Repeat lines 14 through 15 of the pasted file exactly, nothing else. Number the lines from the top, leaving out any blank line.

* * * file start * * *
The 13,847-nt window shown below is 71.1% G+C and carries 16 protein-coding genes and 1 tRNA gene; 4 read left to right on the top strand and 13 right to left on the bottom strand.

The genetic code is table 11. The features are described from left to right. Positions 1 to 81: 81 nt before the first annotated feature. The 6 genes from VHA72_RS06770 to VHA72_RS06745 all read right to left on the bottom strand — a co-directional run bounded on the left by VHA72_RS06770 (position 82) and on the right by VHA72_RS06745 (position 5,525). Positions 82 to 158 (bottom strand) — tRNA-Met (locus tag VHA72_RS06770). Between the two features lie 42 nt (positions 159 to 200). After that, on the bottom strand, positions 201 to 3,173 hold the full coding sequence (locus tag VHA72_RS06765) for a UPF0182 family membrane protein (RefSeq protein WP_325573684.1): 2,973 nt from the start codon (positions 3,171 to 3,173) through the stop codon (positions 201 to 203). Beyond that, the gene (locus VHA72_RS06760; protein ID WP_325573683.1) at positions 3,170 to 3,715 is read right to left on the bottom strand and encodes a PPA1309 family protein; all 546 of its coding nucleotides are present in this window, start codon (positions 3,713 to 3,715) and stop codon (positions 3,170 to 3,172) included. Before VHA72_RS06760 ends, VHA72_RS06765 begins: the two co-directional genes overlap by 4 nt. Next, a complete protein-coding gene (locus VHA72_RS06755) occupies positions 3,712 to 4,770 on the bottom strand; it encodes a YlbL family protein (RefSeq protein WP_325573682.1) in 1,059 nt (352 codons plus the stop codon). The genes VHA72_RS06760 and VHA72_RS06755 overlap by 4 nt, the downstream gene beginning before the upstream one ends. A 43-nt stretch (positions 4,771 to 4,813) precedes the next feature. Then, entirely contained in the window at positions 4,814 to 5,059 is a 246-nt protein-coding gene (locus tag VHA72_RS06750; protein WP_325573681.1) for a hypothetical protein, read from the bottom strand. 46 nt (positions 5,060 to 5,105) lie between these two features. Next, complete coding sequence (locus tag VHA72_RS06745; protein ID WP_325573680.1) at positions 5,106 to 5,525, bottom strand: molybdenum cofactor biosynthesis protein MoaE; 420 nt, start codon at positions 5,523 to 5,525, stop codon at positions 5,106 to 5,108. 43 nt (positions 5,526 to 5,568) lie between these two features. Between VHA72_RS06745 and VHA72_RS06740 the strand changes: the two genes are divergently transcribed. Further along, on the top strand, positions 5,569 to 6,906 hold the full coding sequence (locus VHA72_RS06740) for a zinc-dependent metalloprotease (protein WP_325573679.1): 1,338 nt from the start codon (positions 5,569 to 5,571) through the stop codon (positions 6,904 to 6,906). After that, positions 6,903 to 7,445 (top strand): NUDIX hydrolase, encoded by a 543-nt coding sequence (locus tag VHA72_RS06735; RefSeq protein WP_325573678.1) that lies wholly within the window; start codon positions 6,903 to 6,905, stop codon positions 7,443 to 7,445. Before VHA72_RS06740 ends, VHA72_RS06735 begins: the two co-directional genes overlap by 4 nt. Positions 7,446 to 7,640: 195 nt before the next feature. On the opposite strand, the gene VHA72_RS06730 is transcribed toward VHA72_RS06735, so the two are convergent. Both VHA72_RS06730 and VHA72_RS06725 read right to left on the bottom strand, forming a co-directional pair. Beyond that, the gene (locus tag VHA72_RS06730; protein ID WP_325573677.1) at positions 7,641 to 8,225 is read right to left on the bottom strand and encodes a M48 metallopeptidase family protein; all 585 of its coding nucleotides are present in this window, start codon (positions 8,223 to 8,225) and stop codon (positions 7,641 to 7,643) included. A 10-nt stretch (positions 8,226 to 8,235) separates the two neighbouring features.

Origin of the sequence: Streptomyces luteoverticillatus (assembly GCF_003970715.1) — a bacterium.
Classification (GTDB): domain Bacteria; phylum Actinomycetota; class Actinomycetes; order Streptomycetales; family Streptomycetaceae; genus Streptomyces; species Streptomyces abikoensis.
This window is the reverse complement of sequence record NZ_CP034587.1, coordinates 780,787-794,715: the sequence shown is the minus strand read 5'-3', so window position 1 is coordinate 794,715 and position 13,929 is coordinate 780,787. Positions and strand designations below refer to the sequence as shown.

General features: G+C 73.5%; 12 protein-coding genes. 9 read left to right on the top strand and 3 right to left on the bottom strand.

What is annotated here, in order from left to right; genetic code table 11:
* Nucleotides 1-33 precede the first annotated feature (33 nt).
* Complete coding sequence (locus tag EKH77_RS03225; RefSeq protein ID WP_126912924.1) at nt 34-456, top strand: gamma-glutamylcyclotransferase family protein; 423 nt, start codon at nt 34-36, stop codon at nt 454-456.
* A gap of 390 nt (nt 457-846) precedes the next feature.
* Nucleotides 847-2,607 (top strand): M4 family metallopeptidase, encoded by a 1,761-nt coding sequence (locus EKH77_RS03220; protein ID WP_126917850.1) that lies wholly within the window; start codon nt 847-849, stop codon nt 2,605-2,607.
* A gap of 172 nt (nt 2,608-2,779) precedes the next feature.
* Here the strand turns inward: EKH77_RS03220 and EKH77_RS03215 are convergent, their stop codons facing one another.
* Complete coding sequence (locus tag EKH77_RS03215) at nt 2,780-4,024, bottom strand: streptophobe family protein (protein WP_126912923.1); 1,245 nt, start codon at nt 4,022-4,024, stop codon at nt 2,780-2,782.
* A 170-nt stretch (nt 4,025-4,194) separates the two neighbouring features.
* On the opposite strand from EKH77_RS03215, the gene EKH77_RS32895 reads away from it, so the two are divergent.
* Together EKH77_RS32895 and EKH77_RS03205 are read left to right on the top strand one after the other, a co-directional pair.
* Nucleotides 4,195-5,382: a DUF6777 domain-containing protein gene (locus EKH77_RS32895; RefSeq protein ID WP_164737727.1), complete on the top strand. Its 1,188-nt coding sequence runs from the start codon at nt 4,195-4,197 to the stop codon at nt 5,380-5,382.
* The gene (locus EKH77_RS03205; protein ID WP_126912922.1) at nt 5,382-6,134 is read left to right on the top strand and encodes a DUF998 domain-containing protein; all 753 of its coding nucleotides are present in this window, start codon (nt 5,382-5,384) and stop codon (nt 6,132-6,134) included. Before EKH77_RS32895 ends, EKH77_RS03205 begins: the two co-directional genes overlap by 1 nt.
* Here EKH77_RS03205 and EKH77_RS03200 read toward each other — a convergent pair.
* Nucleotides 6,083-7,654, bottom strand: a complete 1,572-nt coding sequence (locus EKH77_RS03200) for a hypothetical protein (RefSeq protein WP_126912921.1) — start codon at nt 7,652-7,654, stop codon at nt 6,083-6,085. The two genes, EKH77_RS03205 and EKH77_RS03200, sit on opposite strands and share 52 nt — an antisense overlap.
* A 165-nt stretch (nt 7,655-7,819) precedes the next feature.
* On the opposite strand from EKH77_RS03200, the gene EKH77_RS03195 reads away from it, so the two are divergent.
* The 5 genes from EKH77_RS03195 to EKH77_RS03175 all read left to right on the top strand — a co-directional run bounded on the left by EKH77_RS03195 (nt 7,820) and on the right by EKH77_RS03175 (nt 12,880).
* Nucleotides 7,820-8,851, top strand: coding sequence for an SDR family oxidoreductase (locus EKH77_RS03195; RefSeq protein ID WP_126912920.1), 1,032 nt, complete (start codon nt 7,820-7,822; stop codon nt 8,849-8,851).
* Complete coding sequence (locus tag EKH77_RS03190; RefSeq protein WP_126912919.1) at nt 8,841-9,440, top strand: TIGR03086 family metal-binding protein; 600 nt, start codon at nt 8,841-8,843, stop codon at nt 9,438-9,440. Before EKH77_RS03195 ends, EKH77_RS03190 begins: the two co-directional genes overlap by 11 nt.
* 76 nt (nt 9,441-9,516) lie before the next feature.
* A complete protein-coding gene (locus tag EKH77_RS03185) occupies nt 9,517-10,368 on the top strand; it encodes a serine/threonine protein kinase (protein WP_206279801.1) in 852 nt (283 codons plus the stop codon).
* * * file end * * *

* Complete coding sequence (locus tag EKH77_RS03215) at nt 2,780-4,024, bottom strand: streptophobe family protein (protein WP_126912923.1); 1,245 nt, start codon at nt 4,022-4,024, stop codon at nt 2,780-2,782.
* A 170-nt stretch (nt 4,025-4,194) separates the two neighbouring features.